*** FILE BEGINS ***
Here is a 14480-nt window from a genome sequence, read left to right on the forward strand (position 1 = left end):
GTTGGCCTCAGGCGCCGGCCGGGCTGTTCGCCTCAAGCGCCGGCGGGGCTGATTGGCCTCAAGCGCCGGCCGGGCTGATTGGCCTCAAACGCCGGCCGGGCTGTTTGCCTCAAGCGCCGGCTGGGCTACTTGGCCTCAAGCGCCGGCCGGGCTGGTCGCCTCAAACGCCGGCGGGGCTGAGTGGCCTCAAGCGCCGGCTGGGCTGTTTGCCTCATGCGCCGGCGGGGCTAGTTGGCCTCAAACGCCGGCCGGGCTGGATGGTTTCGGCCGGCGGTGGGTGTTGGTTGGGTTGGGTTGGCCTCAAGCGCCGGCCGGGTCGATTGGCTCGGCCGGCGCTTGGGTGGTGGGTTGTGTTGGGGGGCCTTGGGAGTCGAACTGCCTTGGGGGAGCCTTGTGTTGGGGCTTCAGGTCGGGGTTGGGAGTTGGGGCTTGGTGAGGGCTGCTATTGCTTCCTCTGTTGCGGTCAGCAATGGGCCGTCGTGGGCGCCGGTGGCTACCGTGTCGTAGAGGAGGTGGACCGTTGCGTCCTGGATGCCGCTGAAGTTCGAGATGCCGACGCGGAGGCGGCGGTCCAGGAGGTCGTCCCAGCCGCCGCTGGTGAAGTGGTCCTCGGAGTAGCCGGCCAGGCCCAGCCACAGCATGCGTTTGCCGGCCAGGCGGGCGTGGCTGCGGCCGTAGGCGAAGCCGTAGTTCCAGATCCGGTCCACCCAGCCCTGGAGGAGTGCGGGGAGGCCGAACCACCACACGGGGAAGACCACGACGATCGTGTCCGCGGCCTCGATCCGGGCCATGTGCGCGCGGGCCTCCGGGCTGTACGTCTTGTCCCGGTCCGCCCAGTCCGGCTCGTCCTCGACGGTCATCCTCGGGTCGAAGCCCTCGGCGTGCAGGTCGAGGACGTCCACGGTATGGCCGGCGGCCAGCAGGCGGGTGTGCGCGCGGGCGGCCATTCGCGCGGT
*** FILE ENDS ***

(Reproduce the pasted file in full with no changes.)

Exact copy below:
Here is a 14480-nt window from a genome sequence, read left to right on the forward strand (position 1 = left end):
GTTGGCCTCAGGCGCCGGCCGGGCTGTTCGCCTCAAGCGCCGGCGGGGCTGATTGGCCTCAAGCGCCGGCCGGGCTGATTGGCCTCAAACGCCGGCCGGGCTGTTTGCCTCAAGCGCCGGCTGGGCTACTTGGCCTCAAGCGCCGGCCGGGCTGGTCGCCTCAAACGCCGGCGGGGCTGAGTGGCCTCAAGCGCCGGCTGGGCTGTTTGCCTCATGCGCCGGCGGGGCTAGTTGGCCTCAAACGCCGGCCGGGCTGGATGGTTTCGGCCGGCGGTGGGTGTTGGTTGGGTTGGGTTGGCCTCAAGCGCCGGCCGGGTCGATTGGCTCGGCCGGCGCTTGGGTGGTGGGTTGTGTTGGGGGGCCTTGGGAGTCGAACTGCCTTGGGGGAGCCTTGTGTTGGGGCTTCAGGTCGGGGTTGGGAGTTGGGGCTTGGTGAGGGCTGCTATTGCTTCCTCTGTTGCGGTCAGCAATGGGCCGTCGTGGGCGCCGGTGGCTACCGTGTCGTAGAGGAGGTGGACCGTTGCGTCCTGGATGCCGCTGAAGTTCGAGATGCCGACGCGGAGGCGGCGGTCCAGGAGGTCGTCCCAGCCGCCGCTGGTGAAGTGGTCCTCGGAGTAGCCGGCCAGGCCCAGCCACAGCATGCGTTTGCCGGCCAGGCGGGCGTGGCTGCGGCCGTAGGCGAAGCCGTAGTTCCAGATCCGGTCCACCCAGCCCTGGAGGAGTGCGGGGAGGCCGAACCACCACACGGGGAAGACCACGACGATCGTGTCCGCGGCCTCGATCCGGGCCATGTGCGCGCGGGCCTCCGGGCTGTACGTCTTGTCCCGGTCCGCCCAGTCCGGCTCGTCCTCGACGGTCATCCTCGGGTCGAAGCCCTCGGCGTGCAGGTCGAGGACGTCCACGGTATGGCCGGCGGCCAGCAGGCGGGTGTGCGCGCGGGCGGCCATTCGCGCGGT